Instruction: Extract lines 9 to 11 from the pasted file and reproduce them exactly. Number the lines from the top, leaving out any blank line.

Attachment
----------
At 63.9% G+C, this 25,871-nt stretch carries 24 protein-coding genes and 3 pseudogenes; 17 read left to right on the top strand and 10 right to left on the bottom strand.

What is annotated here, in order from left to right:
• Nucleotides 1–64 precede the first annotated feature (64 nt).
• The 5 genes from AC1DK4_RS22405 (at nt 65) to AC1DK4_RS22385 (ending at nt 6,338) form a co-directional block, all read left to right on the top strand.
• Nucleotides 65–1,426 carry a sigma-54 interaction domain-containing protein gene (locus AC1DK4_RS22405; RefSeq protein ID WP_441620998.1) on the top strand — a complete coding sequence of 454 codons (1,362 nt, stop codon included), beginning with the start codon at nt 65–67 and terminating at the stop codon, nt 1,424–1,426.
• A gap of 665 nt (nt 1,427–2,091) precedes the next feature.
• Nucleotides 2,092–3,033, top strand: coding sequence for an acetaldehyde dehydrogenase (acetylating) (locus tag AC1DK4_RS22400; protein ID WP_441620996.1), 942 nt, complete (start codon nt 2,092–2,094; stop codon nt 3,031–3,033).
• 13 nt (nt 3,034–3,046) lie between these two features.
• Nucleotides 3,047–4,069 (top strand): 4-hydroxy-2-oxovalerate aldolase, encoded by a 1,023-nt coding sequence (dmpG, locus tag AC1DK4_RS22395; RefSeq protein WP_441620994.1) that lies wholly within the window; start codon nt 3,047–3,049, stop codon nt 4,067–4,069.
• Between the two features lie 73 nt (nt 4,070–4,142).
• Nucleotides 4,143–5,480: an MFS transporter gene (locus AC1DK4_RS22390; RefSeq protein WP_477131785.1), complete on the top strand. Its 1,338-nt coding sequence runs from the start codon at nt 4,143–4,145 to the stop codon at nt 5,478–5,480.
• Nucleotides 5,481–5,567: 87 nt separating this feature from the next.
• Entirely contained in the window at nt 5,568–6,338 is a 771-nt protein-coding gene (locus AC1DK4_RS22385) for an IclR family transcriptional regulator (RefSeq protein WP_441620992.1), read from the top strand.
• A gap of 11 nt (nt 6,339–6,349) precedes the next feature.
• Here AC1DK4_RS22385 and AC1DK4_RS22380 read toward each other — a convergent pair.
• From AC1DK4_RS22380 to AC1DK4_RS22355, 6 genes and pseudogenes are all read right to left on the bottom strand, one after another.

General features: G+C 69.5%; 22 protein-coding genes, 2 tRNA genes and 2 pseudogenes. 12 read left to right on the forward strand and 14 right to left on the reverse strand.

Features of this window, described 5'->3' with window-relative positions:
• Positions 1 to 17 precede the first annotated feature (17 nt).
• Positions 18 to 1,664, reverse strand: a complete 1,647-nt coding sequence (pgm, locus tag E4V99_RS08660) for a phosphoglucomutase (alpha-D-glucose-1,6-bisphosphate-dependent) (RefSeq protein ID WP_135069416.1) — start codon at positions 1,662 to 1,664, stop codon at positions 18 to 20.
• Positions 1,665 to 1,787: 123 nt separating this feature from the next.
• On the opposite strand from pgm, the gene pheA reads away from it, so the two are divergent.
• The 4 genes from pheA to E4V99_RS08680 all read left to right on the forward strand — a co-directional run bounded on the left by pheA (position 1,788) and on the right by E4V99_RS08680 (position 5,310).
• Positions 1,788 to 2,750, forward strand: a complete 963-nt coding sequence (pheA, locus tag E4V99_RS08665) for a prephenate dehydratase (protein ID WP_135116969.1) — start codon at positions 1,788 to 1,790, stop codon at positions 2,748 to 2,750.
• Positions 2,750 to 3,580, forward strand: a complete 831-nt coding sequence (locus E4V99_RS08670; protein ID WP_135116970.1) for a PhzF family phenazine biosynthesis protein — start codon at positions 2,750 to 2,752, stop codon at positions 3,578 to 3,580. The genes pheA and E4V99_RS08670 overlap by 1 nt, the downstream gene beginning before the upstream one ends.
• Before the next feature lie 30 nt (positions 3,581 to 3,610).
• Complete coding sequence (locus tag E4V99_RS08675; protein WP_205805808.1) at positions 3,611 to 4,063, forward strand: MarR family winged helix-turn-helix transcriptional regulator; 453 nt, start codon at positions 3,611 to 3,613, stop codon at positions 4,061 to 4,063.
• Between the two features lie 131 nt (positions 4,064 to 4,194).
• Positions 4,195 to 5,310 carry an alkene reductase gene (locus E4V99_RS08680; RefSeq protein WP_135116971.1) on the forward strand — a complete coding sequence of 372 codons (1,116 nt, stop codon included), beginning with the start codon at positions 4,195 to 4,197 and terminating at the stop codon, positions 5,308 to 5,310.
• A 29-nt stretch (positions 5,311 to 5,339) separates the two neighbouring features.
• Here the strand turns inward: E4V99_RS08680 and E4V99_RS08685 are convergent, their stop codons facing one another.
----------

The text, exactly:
• Nucleotides 3,047–4,069 (top strand): 4-hydroxy-2-oxovalerate aldolase, encoded by a 1,023-nt coding sequence (dmpG, locus tag AC1DK4_RS22395; RefSeq protein WP_441620994.1) that lies wholly within the window; start codon nt 3,047–3,049, stop codon nt 4,067–4,069.
• Between the two features lie 73 nt (nt 4,070–4,142).
• Nucleotides 4,143–5,480: an MFS transporter gene (locus AC1DK4_RS22390; RefSeq protein WP_477131785.1), complete on the top strand. Its 1,338-nt coding sequence runs from the start codon at nt 4,143–4,145 to the stop codon at nt 5,478–5,480.